Assignment 2, Angelo Dean

2) that in every individual the general will is a pure act of understanding that reasons in the silence of the passions about what man can demand of his fellow man and about what his fellow man has the right to demand of him. Diderot 9.2

I selected this passage from Diderot because the wording seemed out of place or in the wrong order at first glance. To understand the passage, I had to read it multiple times and take the advice that he gave on the beginning of the chapter, which is to “meditate attentively on everything said in the preceding” (Diderot 9). With that I noticed that this paragraph was about the paragraphs before. I then backtracked to find the paragraph in which he describes general will, like the passage. Surprisingly, I found my answer in the preceding paragraph that describes where general will is and not what general will is. To that Diderot says “In the principles of written law of all the organized nations; in the social actions of savage and barbarous peoples; and even in indignation and resentment, those two passions that nature seems to have placed in all creatures including animals to make up for the shortcoming in social laws and in public vengeance”. What I took from this passage in relation to the chosen passage is that this thing that Diderot calls “general will” can be found within moments of coexistence; note the use of wording such as organized, social, and convention. These words cannot exist without coexistence especially in relation to what he is describing, even words such as indignation and resentment cannot be without a shred of coexistence. Basically, general will is found in places or times of coexistence. So, looking back on the chosen passage with the theme of coexistence in mind, it sounds like Diderot is saying that in order for coexistence there must be an understanding of the limits of what someone can ask of their neighbor and vice versa, independent of the situation.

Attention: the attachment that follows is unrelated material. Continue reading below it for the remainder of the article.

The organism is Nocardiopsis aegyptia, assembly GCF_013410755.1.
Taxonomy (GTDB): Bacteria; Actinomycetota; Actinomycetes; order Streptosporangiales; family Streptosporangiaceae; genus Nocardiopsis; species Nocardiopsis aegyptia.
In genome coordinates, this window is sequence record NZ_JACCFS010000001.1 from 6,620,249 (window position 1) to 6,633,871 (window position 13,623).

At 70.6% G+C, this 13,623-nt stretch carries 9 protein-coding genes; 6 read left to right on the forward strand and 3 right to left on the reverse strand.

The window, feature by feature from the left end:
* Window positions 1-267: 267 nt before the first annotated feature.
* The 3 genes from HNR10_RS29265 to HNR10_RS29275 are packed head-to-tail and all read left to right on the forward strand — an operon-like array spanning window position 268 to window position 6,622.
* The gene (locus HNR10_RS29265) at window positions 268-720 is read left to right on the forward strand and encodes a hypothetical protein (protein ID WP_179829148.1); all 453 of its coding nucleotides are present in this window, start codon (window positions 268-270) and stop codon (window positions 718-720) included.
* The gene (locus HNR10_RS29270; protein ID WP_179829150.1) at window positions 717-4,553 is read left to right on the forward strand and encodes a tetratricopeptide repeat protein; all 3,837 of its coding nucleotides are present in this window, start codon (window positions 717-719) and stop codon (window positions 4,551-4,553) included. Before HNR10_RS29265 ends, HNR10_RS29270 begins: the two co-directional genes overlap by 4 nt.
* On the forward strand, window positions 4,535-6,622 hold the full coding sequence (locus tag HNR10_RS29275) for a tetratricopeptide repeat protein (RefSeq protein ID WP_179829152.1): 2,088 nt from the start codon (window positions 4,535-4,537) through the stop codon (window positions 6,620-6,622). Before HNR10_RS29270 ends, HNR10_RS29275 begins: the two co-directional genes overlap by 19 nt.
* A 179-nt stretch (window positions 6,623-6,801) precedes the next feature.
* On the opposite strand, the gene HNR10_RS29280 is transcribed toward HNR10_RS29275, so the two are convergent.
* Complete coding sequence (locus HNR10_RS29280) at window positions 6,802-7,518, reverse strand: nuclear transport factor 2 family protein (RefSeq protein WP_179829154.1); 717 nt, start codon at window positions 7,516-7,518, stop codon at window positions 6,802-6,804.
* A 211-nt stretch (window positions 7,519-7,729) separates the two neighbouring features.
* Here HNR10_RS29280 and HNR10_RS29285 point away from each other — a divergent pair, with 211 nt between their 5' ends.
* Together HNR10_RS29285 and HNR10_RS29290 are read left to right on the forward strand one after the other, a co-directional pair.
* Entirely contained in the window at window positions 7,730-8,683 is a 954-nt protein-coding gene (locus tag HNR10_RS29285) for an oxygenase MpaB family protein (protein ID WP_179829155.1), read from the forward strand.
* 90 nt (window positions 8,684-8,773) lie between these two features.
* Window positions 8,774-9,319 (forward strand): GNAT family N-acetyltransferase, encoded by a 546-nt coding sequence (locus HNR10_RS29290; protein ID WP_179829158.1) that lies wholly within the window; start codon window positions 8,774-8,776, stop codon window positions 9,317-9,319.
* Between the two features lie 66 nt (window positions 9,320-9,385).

This goes back to the question that I asked on Thursday, what is reasoning and how does that make man different from beast? Well, this is a way that reasoning differentiates us from beast. Within the bestial world, the only limit to demand is the physical limit to what one can either gather or eat in one sitting. However, general will gives us the understanding that there is, in fact, a limit to what one can demand and what can be demanded of them.

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